It’ll get worse before it gets better

Universal McCann press buying director Adam Crow says: “It is not about clients cutting overall spend, but the way they are coming into the market. The second quarter has been a disaster for newspapers. No one saw it coming.”

He adds that the downturn in ITV advertising revenues has prompted some advertisers to look again at television advertising as airtime prices fall. And Crow warns that July to September is generally the weakest time for advertising revenue, so the situation is likely to get worse. All eyes will be focused on revenue performance in October – also a crucial date for Carlton and Granada, owners of much of ITV.

Marketing Week was among the first to warn of a downturn in ad spending following the dot-com boom, with the news last August that ITV would suffer a ten per cent fall in revenues during the autumn (MW August 24, 2000). This was partly due to the phenomenal nature of the previous year’s figures, which had been buoyed up by dot-com spending, advance advertising for Euro 2000 and advertisers pulling forward their budgets to get in before the Millennium celebrations in January.

This October, the comparison will be with a weak month last year, and people are hoping that the figures will start to look a little more respectable. Zenith predicts that total advertising revenues for this year will be down 0.8 per cent, but will pick up again next year, growing by 3.7 per cent in 2002 and by four per cent in 2003. In this scenario, ad revenue growth would fall more closely in line with economic growth. In 1999 and 2000, ad revenue rocketed by almost six per cent and ten per cent respectively.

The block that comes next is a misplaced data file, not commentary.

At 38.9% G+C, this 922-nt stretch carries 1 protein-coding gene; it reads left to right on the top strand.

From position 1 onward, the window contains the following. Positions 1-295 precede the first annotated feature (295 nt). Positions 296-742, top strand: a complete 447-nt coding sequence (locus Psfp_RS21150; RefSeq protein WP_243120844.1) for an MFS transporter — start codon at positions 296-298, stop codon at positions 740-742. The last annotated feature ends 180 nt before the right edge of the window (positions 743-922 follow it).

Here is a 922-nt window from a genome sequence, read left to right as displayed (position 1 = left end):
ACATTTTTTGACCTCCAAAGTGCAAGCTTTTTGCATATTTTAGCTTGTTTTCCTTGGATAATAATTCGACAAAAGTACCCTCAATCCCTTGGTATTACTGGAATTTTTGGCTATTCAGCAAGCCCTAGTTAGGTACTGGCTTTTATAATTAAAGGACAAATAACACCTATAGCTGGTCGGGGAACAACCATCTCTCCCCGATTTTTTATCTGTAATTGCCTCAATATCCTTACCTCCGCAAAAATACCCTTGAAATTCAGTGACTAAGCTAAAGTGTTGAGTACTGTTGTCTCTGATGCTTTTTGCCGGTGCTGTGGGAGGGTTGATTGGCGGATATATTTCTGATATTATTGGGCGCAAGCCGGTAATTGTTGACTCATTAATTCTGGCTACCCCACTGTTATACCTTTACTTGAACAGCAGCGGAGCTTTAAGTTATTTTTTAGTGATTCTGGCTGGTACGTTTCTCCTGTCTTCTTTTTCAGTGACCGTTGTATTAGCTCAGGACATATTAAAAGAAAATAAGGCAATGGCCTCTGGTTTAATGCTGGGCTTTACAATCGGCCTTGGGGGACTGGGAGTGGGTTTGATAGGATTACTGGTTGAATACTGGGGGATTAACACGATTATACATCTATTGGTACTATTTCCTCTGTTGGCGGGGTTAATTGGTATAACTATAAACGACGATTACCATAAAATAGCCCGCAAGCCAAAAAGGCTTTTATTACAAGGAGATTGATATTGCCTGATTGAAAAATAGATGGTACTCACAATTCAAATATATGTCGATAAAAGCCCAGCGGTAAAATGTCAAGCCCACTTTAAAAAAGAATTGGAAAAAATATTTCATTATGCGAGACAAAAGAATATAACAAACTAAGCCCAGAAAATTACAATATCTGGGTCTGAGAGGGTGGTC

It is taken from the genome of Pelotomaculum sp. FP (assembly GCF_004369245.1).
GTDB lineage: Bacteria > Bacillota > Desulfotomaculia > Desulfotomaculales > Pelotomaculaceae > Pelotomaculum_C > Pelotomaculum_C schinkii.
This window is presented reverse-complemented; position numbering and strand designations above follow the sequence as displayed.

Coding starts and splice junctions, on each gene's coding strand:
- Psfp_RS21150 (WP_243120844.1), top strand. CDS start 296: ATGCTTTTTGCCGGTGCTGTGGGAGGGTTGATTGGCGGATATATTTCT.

Things aren’t as bad as they seem

Procter & Gamble media manager Bernard Balderston says: “The traditional view would be that a downturn in advertising usually precedes a downturn in the economy. But a lot of people are losing perspective – ad revenues are not in bad shape.”

And Theresa Wise, partner in media and entertainment practice at consultancy Accenture, says: “We have had a supply side-driven ad sales boom and subsequent recession, it is not so much consumer-related.”

She says that while last year media inflation was three per cent, in 1999 it was eight per cent. Media inflation is normally linked to gross domestic product (GDP) growth, but this year there is likely to be a dissonance between the two: while GDP is expected to rise by more than two per cent, Wise points to Zenith’s prediction of a 0.8 per cent fall in advertising revenue.

Zenith says: “This [fall] does not appear to be a direct response to anything happening in the UK economy. Inflation is relatively low and consumer confidence is high. The problem is business confidence: uncertainty over the health of the world economy, and the US economy in particular, has prompted many companies here to freeze or reduce their marketing budgets, especially those with headquarters in the US or large exposure there.”